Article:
Sniper John Allen Muhammad wriggled out of a waist chain during a break in a pretrial hearing in Fairfax County yesterday, then calmly walked back into the courtroom with the chain still attached to his handcuffs.

The hearing resumed for less than a minute before a sheriff's deputy noticed that the chain was not around Muhammad's waist. Fairfax Circuit Court Judge Jonathan C. Thacher abruptly adjourned the hearing and left the courtroom. Muhammad was hustled into an adjacent holding cell, and the chain was replaced.

The chain "could have been used as a weapon, but it wasn't," Lt. Tony Shobe of the Fairfax sheriff's office said after the hearing. The hearing then proceeded without incident, though the waist chain was gone after lunch, and Muhammad stood behind the lawyers at a bench conference with his arms free. The death row prisoner was still in handcuffs and leg shackles and closely guarded.

The first hearing on pretrial motions in Muhammad's second capital murder trial held few other surprises. Thacher declined a defense request to disqualify Fairfax prosecutors from the case, and the defense withdrew its motion to move the trial out of Fairfax, though it may be refiled.

The day ended with a 10-minute bench conference in which Muhammad's attorneys apparently raised the issue of postponing Muhammad's trial, set for Oct. 4.

After the hearing, court officials said Thacher had ruled that the contents of that conference, and all bench conferences, would be sealed from the public for the entire trial. No reason was given for sealing the on-the-record comments, which are typically available.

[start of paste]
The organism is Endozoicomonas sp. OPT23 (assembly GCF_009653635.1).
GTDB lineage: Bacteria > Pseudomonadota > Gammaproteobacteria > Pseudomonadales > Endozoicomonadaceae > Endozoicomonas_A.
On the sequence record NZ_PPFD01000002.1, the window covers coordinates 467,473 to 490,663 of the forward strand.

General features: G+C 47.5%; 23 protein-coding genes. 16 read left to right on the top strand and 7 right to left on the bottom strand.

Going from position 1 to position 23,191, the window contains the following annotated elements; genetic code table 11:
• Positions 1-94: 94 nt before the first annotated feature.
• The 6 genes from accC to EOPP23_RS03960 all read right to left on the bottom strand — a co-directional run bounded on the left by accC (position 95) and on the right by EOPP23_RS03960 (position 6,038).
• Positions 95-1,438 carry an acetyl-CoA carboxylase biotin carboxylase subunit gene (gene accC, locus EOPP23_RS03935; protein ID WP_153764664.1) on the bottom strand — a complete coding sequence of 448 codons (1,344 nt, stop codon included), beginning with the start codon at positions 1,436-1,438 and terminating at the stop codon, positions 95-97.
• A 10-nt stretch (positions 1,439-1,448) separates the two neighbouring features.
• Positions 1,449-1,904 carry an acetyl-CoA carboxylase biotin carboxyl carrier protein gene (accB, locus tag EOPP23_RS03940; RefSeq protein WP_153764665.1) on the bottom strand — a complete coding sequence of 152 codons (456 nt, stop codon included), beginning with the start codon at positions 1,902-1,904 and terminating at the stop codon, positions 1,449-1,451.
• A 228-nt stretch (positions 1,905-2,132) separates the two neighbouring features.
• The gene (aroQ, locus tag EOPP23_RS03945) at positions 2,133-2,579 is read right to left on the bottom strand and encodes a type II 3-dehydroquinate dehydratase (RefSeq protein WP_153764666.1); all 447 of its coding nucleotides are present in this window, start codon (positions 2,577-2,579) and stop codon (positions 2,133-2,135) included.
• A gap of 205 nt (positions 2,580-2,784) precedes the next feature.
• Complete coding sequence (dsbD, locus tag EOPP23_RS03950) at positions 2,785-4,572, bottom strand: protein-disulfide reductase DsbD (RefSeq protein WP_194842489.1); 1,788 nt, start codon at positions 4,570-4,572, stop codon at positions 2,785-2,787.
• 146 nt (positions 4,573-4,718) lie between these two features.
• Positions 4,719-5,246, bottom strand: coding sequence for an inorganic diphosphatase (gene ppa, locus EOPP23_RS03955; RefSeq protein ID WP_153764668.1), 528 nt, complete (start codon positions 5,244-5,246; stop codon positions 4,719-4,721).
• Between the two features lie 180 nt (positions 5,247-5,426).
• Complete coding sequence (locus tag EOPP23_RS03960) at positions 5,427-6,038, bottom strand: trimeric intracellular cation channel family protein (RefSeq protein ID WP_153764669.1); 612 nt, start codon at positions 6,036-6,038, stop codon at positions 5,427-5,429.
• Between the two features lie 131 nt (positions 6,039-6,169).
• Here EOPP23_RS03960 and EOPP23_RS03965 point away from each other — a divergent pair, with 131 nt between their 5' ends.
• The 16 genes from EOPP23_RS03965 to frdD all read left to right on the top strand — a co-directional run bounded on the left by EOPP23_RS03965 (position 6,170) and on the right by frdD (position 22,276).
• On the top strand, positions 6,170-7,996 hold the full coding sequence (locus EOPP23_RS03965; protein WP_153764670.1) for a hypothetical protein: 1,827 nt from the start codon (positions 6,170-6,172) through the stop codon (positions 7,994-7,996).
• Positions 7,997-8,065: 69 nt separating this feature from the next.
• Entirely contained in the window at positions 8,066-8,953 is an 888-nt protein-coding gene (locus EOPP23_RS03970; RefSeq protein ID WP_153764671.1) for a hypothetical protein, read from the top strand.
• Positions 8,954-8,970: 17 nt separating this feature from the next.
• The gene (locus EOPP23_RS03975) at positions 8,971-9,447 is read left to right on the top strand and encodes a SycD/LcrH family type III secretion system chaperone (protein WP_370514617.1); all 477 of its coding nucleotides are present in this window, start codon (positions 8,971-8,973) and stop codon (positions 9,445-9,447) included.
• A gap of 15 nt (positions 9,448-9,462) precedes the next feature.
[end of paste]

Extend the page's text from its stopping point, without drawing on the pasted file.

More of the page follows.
Muhammad, 43, is being prosecuted in Fairfax in the October 2002 slaying of Linda Franklin outside the Seven Corners Home Depot. He was convicted last fall by Prince William County authorities for the killing of Dean H. Meyers, part of a string of 10 fatal shootings in a three-week period. A jury sentenced him to death.

Fairfax sheriff's officials did not classify yesterday's maneuver by Muhammad as an escape attempt, but it was the second instance of odd behavior. Muhammad entered the courtroom barefoot. Shobe said Muhammad refused to wear shoes, and deputies decided not to force the issue.

Muhammad was handcuffed, and a waist chain was threaded through the cuffs to keep his hands close to his body. Shortly before noon, Thacher took a 15-minute recess. Shobe said that while Muhammad was seated in his holding cell, he placed his hands beneath his legs and shook his way out of the chain.

The chain then hung from Muhammad's wrists, though it was not obvious when he walked back into court. Deputies watched him during the hearing and noticed that the chain was not around his waist.

After the chain was replaced and Muhammad returned, Thacher admonished him. "This is the one and only security violation I will tolerate," Thacher said, warning that he could impose electric shock devices to keep Muhammad secure.

After lunch, deputies decided not to put the chain back on Muhammad, Shobe said. Muhammad was still cuffed and shackled.

Defense attorney Peter D. Greenspun argued that Commonwealth's Attorney Robert F. Horan Jr. and all Fairfax prosecutors should be tossed off the case because Horan previously argued that Muhammad's co-conspirator, Lee Boyd Malvo, was the person who shot and killed Franklin. The defense believes Muhammad is not eligible for the death penalty if he is not shown to have fired the fatal bullet, and they said they would call Horan as a witness to testify about his belief that Malvo was the triggerman, thereby disqualifying him as prosecutor.

Horan said he would continue to argue that Malvo was the gunman but that Muhammad was equally culpable for planning, driving and spotting for Malvo during the shootings. "Both Muhammad and Malvo were peas in a pod," Horan said. "They were two evil human beings that embarked on a series of murders to get money."

Thacher declined to recuse the prosecutors but said he would rule later on whether Muhammad could face the death penalty.

Fairfax prosecutors won't be barred from Muhammad's case.